• Armen Grigoryan said:
      Dec 15, 2018 - 16:26 PM

      I think since 2008 it has been said thousands times that this a must read for anyone who is conducting research in social science, but let me add my voice to those folks and say read and enjoy this eye-opening and mind-altering book.

    • Brian said:
      Dec 15, 2018 - 16:26 PM

      Having relied heavily on Venkatesh's American Project for background on my own college thesis, I had high hopes for Gang Leader. As a graduate student at the University of Chicago, Venkatesh gained groundbreaking access to the Robert Taylor Homes. Robert Taylor was a notorious public housing project in Chicago that symbolized both the failure of public housing and the rise of violent drug gangs in the 1980s and 90s. Venkatesh's access enabled him to develop a comprehensive and unique understandi [...]

    • Jamie said:
      Dec 15, 2018 - 16:26 PM

      After Lee Anne recommended this to me, I then uncovered his "what do real thugs think about the Wire" on the Freakonomics blog. So I finally read it. I can safely say I would have read it in 1 sitting if I hadn't taken breaks to watch the Euro. It is THAT good and currently sitting as my favorite book of the year. It's a fascinating peak into "real people" in the Robert Taylor housing projects, and it would be depressing (so many instances in which people accept such horrible injustice as just t [...]

    • Leah said:
      Dec 15, 2018 - 16:26 PM

      Without reading a word I have to say I HATE uncritical ethnographieswithout an explicit inclusion of the researcher's positionality to their participants I find it highly unethical's academic imperialism to mebut I'm going to give this a chance hoping for something good.

    • Joe said:
      Dec 15, 2018 - 16:26 PM

      *Note: The author of this book, Sudhir Venkatesh, has a very long name. There are way too many letters in Venkatesh for me to type it over and over. In fact, my fingers are exhausted from the three times I've already typed it. Therefore, the author will be referred to as S.V. from here on out.* One of the most popular chapters in Steven Levitt and Stephen Dubner's book Freakonomics centers on the economics of a Chicago street gang. So you can imagine people were excited when they got word of Gan [...]

    • Fryeday said:
      Dec 15, 2018 - 16:26 PM

      This book was recommended by a friend who had just finished it as well as Freakonomics. We meet Sudir as a new grad student at the University of Chicago. We learn that he grew up I think both in NY and LA, but in middle class suburbs of both. He finds a professor who wants to study the poor after venturing out into the southside neighborhoods of Chicago and deciding he wants to do something in that vein. He goes to an almost condemned project building with a very funny and subjectively offensive [...]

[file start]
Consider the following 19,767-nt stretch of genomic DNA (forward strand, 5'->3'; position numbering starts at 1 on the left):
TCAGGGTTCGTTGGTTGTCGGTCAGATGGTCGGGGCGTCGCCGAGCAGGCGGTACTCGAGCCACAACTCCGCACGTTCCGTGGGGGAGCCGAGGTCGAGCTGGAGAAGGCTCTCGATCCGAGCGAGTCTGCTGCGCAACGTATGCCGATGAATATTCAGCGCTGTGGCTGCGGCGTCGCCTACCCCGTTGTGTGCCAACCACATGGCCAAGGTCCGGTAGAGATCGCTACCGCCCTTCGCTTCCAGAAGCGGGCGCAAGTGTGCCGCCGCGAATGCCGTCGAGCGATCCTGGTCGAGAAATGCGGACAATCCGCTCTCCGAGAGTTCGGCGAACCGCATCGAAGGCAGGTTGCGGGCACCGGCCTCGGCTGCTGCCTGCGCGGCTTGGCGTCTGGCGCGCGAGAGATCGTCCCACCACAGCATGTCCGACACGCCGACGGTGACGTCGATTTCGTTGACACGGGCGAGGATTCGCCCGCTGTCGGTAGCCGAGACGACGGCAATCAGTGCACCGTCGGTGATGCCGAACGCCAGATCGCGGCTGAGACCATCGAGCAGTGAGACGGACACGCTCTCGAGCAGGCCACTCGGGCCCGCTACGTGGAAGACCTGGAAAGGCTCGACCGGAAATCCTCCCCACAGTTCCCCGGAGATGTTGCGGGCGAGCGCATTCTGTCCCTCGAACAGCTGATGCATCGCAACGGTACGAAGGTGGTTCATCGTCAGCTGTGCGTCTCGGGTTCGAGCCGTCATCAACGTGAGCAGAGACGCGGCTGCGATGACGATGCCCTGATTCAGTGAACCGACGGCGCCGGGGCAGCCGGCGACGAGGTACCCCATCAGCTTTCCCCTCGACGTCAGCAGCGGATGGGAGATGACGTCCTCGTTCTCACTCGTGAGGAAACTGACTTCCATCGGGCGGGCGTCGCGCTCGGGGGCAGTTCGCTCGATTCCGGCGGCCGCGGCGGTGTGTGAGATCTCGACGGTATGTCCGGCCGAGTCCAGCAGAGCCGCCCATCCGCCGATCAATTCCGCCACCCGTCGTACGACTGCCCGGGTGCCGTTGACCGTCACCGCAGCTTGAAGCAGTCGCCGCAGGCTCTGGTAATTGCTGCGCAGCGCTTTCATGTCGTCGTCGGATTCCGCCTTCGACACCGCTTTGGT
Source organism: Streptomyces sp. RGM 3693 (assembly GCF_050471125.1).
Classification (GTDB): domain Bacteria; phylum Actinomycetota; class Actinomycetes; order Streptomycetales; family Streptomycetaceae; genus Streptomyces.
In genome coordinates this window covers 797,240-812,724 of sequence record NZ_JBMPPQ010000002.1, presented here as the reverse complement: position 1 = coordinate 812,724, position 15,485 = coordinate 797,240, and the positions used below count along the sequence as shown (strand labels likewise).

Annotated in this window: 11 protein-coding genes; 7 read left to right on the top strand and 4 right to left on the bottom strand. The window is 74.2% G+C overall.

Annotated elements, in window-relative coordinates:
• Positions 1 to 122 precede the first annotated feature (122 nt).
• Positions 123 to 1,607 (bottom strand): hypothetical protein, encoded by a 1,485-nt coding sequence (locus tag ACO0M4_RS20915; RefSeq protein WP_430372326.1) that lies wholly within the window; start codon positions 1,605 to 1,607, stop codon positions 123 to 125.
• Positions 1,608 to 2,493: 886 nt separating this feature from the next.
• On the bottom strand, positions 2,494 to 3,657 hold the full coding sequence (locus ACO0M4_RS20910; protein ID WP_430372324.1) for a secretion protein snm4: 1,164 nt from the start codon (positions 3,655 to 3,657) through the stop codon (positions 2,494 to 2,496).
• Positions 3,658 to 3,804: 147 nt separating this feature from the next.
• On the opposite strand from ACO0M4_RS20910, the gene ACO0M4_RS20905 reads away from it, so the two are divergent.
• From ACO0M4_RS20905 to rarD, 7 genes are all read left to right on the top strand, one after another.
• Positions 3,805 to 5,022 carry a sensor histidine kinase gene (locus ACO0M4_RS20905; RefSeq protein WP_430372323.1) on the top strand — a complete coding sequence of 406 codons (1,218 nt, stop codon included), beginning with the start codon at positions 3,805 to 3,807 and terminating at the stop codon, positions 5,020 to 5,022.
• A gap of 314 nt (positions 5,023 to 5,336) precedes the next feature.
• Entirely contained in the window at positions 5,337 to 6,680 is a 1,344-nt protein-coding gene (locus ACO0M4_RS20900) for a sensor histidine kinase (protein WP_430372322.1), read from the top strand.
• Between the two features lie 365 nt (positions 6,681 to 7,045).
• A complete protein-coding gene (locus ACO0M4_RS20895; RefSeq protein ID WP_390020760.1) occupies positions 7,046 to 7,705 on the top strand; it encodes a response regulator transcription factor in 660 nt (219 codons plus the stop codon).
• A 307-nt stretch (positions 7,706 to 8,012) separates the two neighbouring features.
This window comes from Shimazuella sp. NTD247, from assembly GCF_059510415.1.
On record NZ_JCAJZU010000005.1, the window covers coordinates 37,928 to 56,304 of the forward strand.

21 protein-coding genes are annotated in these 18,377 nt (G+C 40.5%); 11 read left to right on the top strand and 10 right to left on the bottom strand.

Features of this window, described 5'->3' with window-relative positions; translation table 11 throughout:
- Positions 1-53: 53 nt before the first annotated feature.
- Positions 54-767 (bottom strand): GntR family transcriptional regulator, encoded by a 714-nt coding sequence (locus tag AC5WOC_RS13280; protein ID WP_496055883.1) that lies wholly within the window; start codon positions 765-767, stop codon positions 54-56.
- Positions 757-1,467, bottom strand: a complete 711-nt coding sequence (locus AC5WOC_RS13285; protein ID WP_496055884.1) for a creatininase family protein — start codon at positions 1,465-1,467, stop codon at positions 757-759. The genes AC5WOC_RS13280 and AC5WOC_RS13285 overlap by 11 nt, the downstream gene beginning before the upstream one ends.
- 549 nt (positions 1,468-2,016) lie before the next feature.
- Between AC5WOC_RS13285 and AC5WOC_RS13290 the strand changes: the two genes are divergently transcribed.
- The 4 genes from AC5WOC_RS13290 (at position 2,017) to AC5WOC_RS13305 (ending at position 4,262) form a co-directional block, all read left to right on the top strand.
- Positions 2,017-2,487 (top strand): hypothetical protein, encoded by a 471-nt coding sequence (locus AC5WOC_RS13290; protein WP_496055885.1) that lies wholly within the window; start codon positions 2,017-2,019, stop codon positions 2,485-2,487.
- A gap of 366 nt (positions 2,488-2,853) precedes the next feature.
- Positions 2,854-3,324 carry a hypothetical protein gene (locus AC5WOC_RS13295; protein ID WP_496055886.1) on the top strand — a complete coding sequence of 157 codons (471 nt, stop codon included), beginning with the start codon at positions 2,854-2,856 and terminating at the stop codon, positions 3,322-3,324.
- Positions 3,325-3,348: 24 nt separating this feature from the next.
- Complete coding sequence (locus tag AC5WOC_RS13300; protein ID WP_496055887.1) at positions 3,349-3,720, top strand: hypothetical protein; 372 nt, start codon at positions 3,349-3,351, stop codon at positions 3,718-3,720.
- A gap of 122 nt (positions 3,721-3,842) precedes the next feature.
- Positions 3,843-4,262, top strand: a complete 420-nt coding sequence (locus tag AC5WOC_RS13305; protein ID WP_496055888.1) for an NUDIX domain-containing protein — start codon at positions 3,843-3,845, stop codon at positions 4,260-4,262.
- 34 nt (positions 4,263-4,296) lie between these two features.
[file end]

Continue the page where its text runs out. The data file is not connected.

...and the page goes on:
• Eapen Chacko said:
      Dec 15, 2018 - 16:26 PM

      Sudhir Venkatesh must have grown up in a bubble in California, which certainly has really vicious gangs in Compton and in East LA. A son of an academic, he arrives at the University of Chicago to do his Ph.D. in Sociology, and then ventures outside of its bubble into the Chicago ghetto, and to the Taylor housing projects. He knows nothing about urban blacks, apparently, and nothing about gangs, drugs, and projects. Nonetheless, he spends six years interviewing people in the projects who initiall [...]

    • Borum said:
      Dec 15, 2018 - 16:26 PM

      Well, this was a fast paced read. It was interesting and emotionally involved journalism at best. However, it wasn't exactly what I expected, as I was hoping to gain more insight on the sociological or perhaps an economic (judging from his cowork with Levitt) aspect of the gang. I didn't expect this book to have any happy ending or that his work is going to have a major impact in social policy as he seemed to have in the outset. In fact, the title pretty much sums up his experience. As much as b [...]

    • Neil Hepworth said:
      Dec 15, 2018 - 16:26 PM

      How does one go about reviewing a book whose major premise is that, unless you live it, you can’t understand it? Ohumm…Dude, I don’t know what to say.Gang Leader for a Day is a gritty read - not for the gentle of heart - yet it is very accessible and easy to read, though you won’t want to plow through it in one sitting. It provides just what the back blurb promises: a look into the Chicago Projects and into a world most of us literally cannot imagine - nor would most of us want to. You [...]

    • georgia said:
      Dec 15, 2018 - 16:26 PM

      Guys I finished it. Holy shit. I finished

    • Reggie said:
      Dec 15, 2018 - 16:26 PM